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Year: 2023

‘Let It Be Morning’ advises escape from our self-made prisons

‘Let It Be Morning’ advises escape from our self-made prisons

“Let It Be Morning” (“Vayehi Boker”) (2021 production, 2023 release). Cast: Alex Bakri, Juna Suleiman, Maruan Hamdau, Samer Bisharat, Yara Elhan Jarrar, Arin Saba, Doraid Liddawi, Salim Daw, Izabel Ramadan, Ehab Elias Salami, Nadib Spadi, Costa Kaplan. Director: Eran Kolirin. Screenplay: Eran Kolirin. Book: Sayed Kashua, Let It Be Morning (2004). Web site. Trailer. No one likes feeling trapped by his or her circumstances (at least not overtly), but sometimes we find ourselves unwittingly confined by the walls that physically and/or metaphorically surround us. These “cages” or “prisons” keep us locked in place, preventing us from moving forward in our lives. And no matter how much we may want to see our way clear, sometimes we’re unable to figure out how to proceed. What’s most distressing, though, is that, while we’re stuck, we often can’t help but grow progressively anguished and frustrated by the lack of progress, conditions explored on a variety of levels in the wry Israeli comedy-drama, “Let It Be Morning” (“Vayehi Boker”). Present-day Israel is a nation made up of a patchwork of complex constituencies, much more so than is generally widely known or openly discussed in the media. However, the complicated interplay among these various communities ...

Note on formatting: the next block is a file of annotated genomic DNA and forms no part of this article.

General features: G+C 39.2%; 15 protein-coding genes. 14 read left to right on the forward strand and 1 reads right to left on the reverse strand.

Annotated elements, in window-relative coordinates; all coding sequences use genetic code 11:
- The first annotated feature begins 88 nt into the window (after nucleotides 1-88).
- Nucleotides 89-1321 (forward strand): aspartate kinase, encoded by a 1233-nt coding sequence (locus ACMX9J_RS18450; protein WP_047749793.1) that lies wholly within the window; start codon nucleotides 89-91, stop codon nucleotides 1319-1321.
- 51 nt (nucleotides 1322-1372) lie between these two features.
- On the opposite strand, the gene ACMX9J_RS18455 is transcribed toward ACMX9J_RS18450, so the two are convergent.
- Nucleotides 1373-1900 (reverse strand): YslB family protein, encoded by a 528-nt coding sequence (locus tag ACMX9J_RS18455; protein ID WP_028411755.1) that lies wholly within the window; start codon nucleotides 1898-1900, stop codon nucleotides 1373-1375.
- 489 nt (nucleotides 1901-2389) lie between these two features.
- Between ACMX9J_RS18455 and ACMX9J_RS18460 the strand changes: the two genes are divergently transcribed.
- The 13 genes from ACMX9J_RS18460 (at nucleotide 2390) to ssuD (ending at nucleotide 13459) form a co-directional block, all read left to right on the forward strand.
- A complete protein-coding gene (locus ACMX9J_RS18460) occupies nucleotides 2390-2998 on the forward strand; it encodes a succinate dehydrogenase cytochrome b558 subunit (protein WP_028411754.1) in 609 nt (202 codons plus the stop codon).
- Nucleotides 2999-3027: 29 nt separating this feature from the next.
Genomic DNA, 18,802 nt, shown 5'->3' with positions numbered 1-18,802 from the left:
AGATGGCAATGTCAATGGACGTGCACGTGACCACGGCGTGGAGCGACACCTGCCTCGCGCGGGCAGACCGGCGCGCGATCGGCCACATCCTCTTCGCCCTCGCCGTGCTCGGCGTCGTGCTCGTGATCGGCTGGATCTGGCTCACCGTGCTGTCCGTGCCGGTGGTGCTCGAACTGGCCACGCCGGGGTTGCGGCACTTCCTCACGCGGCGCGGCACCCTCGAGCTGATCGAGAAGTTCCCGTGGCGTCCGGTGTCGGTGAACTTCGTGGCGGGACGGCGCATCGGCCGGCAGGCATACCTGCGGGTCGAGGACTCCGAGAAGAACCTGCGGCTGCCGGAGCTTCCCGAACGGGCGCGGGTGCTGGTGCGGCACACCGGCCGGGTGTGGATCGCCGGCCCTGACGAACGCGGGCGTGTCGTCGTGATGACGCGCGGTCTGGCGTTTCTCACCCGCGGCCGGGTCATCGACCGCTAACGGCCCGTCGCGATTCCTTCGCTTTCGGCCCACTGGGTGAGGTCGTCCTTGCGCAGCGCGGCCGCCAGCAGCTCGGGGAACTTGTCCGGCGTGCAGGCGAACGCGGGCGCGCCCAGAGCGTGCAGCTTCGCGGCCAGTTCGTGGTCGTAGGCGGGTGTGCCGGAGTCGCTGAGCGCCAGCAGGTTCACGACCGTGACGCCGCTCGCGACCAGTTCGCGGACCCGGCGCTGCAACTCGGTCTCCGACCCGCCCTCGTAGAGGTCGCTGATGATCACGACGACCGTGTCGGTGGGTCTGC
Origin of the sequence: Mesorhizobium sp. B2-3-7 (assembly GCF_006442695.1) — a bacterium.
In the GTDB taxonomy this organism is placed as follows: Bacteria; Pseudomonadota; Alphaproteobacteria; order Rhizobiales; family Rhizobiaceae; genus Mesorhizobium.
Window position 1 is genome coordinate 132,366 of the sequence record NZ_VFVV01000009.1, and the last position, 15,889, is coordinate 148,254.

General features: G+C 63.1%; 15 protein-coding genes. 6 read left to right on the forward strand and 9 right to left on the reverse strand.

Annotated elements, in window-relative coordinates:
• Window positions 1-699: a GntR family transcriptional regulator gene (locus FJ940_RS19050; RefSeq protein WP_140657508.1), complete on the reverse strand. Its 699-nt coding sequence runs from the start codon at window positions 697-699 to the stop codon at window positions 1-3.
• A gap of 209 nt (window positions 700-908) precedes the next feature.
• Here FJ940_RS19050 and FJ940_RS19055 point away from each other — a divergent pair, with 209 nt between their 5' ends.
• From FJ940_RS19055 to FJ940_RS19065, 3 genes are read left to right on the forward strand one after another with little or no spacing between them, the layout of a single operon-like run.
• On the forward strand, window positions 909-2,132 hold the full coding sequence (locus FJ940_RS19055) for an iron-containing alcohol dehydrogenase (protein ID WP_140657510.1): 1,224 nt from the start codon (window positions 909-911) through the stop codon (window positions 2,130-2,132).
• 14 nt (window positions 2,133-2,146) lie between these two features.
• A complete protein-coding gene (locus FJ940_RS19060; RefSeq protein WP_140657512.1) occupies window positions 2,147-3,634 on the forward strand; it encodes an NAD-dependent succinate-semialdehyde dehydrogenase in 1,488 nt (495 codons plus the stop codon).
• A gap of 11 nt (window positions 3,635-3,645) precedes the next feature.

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Taking Flight on The Cinema Scribe

Taking Flight on The Cinema Scribe